Last summer, in Italy, I stood gaping before Michelangelo’s David and reflexively took a photo—no flash, but forgetting that all tourists’ photos of him are banned—and got chastised. Supposedly Michelangelo said he made the immortal statue by just chipping away what didn’t look like David. I’ve thought of writing as having to first create a block of marble, then pounding it into a narrative. Which must be an evident metaphor, because Bill Roorbach mentioned it in his blog’s recent advice post in trying to answer my question about how to cut my book.

Standing amidst the slag I’ve already jettisoned, I am too close now to the shaped narrative to see what else should go. And I don’t want to put the book in a drawer for ten years. I’m long-winded, as readers of this blog know, but in theory I understand the power of concision.

My impulsive forbidden photo

One of the reasons To Kill a Mockingbird is a perfect movie—aside from brilliant casting, score, and narration—is that Horton Foote compressed the novel’s three years into one, focusing on Boo Radley, the racial incident, and the trial. The novel drags a bit for me, and I read it most successfully as an atmospheric memoir, which it appears to be, except for Harper Lee’s inspired fictionalized use of a real racial incident for the dramatic core of her book. When the movie was edited Gregory Peck insisted the children be trimmed further, and the director excised the thread of Jem’s and Scout’s relationship with Mrs. Dubose. She ends up just a mean old lady on a porch, and the spotlight shines more strongly on Peck and the trial. I think Peck was right, whatever his motives, but of course today we’d watch every outtake if we could. (I’m an instant expert from reading the recent biography of Lee, Mockingbird, plus watching the DVD’s commentaries.)

As I try to cut my memoir, at least I’ve seen a new way in, thanks to a friend’s reading. She showed me that while I’ve written a rather chronological story, my memoir may need to open with something out of sequence. This is common, of course. Recently I saw Lidia Yuknavitch do it in her edgy memoir The Chronology of Water. For Yuknavitch, a competitive swimmer, water is a metaphor for the flowing, non-chronological nature of memory. Actually hers is a chronological unfolding overall, too, beginning with her traumatic girlhood in her dysfunctional family, but it opens with the stillbirth of her daughter. Yet the way she writes, what she focuses on and how she tells it, her very syntax, de-emphasizes her story’s chronological spine. (Thanks to Cynthia Newberry Martin at Catching Days for calling attention to The Chronology of Water.)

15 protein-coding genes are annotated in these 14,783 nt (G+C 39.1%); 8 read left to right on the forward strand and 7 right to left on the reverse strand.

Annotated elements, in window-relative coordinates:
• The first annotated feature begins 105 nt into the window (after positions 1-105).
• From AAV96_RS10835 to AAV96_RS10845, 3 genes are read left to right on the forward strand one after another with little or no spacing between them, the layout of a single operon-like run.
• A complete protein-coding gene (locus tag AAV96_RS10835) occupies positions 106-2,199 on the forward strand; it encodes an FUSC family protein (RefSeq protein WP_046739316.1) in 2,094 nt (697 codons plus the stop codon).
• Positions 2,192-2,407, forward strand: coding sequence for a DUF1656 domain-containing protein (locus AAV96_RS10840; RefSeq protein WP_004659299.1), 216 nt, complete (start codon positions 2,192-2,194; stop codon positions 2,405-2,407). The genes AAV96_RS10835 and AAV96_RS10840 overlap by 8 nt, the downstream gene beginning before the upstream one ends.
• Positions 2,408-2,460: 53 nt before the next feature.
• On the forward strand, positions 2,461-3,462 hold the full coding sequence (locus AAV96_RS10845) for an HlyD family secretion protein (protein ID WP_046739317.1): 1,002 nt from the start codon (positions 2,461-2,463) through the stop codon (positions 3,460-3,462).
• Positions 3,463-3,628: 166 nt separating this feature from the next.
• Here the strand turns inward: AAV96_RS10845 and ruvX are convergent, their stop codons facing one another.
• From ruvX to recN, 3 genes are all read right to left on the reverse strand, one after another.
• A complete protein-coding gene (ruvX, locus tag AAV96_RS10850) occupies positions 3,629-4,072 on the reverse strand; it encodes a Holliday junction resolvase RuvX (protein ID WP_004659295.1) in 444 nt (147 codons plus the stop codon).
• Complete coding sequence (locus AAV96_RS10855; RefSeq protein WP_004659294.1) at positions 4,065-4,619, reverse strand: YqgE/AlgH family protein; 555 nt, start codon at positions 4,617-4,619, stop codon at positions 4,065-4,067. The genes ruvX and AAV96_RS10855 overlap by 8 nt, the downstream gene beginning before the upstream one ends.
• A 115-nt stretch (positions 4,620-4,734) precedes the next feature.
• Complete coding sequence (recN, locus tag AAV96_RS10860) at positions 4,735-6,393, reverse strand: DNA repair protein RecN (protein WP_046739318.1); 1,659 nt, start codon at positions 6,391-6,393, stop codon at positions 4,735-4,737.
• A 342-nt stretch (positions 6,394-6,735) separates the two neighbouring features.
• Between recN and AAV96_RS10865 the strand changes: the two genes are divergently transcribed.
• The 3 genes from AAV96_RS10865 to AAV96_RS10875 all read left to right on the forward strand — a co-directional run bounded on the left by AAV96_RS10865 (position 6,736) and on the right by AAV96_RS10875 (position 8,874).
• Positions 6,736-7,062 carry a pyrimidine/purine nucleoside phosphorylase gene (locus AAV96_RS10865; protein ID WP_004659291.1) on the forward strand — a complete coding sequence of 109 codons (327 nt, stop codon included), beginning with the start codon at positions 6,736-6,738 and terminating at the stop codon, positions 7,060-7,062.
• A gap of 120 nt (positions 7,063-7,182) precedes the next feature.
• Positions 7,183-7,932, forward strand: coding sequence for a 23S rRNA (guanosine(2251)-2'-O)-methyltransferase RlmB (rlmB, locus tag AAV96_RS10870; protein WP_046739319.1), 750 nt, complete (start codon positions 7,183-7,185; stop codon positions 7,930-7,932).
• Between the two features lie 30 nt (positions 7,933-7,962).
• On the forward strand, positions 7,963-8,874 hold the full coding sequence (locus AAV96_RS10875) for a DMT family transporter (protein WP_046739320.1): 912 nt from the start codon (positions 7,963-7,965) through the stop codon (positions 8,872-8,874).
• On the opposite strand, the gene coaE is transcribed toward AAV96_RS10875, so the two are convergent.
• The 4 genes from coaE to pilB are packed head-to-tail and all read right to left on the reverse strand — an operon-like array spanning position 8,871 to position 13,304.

Several weeks ago I lugged my manuscript to my friend Candyce Canzoneri for feedback. It had grown in my latest rewrite by 220 pages, to 520. Candy is a writer with a wonderful sense of humor, and reading my doorstopper took someone with a blithe spirit. She gave me her response to the first act right away: pretty good, except the first chapter’s opening is all wrong. It was about the fifth or so version of  that chapter.

But I knew she was right. The entire chapter wasn’t bad, she said, but the first five or so pages describing me and my family finding a farm in Appalachia didn’t work. I got readers imprinted on that farm, and we didn’t end up with it. Readers are like goslings: they imprint on first things. What appears and moves out first.

Yuknavitch's edgy memoir

The opening had virtues I hated to lose: it was a long, vivid, rolling scene—therefore inherently dramatic and engaging and experiential—and smoothly introduced the cast of characters and a smidgen of background. But Candy said, “I’m not sure yet where it should start, but not there.” She found what she sought in chapter seven. “That Bromfield stuff,” she said. “Start with that.”